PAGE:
In a study to learn more about groups at risk of ill-informed decision-making, Simon and colleagues (2003) compared discussions of research participation involving Latino non-English-speaking parents (n-21), English-speaking minority parents (n-27) and English-speaking parents (white parents) (n-60). The research included clinical studies of cancer. Investigators reported that non-English-speaking parents received significantly fewer declarations from the approval form than the English-speaking majority group, received so much detailed information or explanations about the process, and asked questions about the process. For example, 48 per cent of the non-English-speaking group received explanations for the consent document, while 92 per cent of the English-speaking group did so. In addition, independent advisors assessed the explanatory notes and found that they had been made available to the first group with less success than the latter group. Unsurprisingly, investigators reported that comprehension problems were most common among non-English speaking parents. Only 14 per cent of these parents understood degeneratalization, while 60 per cent of the English-speaking majority group did so; 60% of non-English-speaking groups understood that participation in research was voluntary, while 90 per cent of the majority English-speaking group did so. In their discussion of the results, the authors suggested examining the „role of accuracy in interpretation and fatigue of communication, which often involves both interpreters and original spokespeople“ (Simon et al., 2003, p. 217). In their research on the experience of children with serious illnesses (for example.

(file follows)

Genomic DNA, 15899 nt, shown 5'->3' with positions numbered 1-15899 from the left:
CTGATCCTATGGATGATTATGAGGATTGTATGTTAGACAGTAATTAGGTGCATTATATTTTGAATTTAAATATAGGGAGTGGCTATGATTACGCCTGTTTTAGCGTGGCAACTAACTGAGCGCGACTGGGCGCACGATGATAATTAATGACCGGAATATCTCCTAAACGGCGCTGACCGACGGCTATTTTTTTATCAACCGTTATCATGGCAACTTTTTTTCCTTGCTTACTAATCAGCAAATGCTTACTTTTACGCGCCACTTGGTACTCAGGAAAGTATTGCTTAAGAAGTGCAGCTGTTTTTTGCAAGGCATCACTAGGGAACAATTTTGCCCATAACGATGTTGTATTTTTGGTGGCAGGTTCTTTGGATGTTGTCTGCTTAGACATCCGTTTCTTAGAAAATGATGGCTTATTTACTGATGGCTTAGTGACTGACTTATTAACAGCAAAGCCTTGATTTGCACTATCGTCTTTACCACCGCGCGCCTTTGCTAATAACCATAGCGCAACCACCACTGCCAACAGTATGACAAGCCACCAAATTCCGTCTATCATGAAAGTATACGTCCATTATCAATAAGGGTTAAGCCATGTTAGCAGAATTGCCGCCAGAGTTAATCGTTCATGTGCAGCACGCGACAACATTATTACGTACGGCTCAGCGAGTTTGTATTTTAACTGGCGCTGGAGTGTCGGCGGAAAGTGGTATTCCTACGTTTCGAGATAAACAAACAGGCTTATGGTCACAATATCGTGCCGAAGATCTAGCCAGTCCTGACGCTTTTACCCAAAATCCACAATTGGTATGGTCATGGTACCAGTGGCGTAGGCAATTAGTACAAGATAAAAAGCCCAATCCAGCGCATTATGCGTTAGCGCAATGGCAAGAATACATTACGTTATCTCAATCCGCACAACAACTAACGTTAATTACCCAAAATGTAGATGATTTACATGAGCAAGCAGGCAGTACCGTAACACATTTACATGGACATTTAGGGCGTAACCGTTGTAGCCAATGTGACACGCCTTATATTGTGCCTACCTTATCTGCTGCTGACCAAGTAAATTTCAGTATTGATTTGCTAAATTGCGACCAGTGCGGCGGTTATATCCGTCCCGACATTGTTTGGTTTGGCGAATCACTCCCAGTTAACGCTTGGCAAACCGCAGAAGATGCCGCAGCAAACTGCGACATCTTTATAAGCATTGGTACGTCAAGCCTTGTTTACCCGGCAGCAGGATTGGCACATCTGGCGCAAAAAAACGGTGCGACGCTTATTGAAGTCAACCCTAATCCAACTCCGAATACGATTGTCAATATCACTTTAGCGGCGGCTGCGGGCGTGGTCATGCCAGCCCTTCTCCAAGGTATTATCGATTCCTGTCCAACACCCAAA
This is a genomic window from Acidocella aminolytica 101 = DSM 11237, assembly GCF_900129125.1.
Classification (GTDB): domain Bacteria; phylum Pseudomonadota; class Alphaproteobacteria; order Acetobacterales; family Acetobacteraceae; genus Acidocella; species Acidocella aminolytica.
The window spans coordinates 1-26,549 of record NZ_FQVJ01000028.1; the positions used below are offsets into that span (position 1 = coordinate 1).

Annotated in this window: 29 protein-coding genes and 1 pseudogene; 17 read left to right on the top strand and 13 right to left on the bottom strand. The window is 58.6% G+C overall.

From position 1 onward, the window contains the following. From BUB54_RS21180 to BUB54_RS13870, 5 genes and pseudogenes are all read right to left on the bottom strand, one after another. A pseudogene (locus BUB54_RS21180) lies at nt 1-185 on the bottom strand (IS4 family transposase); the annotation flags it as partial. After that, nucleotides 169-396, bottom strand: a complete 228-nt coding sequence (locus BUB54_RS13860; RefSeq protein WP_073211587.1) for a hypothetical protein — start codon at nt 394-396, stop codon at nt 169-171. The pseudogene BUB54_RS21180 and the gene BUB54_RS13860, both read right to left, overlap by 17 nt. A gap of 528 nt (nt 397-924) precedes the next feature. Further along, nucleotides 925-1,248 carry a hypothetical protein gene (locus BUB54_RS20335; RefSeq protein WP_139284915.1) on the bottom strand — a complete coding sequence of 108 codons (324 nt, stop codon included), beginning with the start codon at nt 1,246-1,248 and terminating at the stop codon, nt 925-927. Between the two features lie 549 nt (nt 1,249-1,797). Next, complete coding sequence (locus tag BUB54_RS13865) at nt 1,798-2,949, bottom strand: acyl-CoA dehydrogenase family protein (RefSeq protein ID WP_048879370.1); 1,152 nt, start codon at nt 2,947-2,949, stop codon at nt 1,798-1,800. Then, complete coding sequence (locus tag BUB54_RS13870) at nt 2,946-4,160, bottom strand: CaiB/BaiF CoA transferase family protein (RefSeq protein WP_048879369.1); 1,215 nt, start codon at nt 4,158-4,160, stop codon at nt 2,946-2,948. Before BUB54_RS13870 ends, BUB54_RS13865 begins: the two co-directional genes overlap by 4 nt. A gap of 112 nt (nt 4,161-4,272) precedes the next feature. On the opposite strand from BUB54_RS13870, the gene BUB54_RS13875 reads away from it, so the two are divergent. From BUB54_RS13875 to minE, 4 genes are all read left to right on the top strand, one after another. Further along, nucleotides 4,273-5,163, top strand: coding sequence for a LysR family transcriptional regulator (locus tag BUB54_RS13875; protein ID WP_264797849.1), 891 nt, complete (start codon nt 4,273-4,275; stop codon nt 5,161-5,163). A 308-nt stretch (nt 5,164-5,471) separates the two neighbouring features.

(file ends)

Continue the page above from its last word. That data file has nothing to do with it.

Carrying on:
B of the recurrence of cancer), Bluebond-Langner and his colleagues (in the press) found „evidence of children`s ability to have several, sometimes contradictory, views about their disease and what would offer treatment, a drug or a study. The children – and their parents – were able to realize that their condition was not curable, but that they nevertheless expressed faith or hope in the possibility of healing. With respect to serious illnesses, many children`s views on participating in a clinical trial can be recorded in a child`s statement: „What is the choice? It`s this or nothing. The researchers reported that the experience of children with serious illnesses was more predicted in their understanding of their disease and prognosis than in their age. Previous qualitative studies suggest that children with severe chronic diseases may develop a conceptual understanding of death earlier than healthy children (see z.B. Bluebond-Langner, 1978; and Sourkes, 1995). In some cases, parents may accept the participation of a child in the research, until the child, once approached, does not wish to participate and the child`s wishes are accepted. In other situations, parents and children can negotiate research participation decisions, as the opinions of young people tend to have more weight.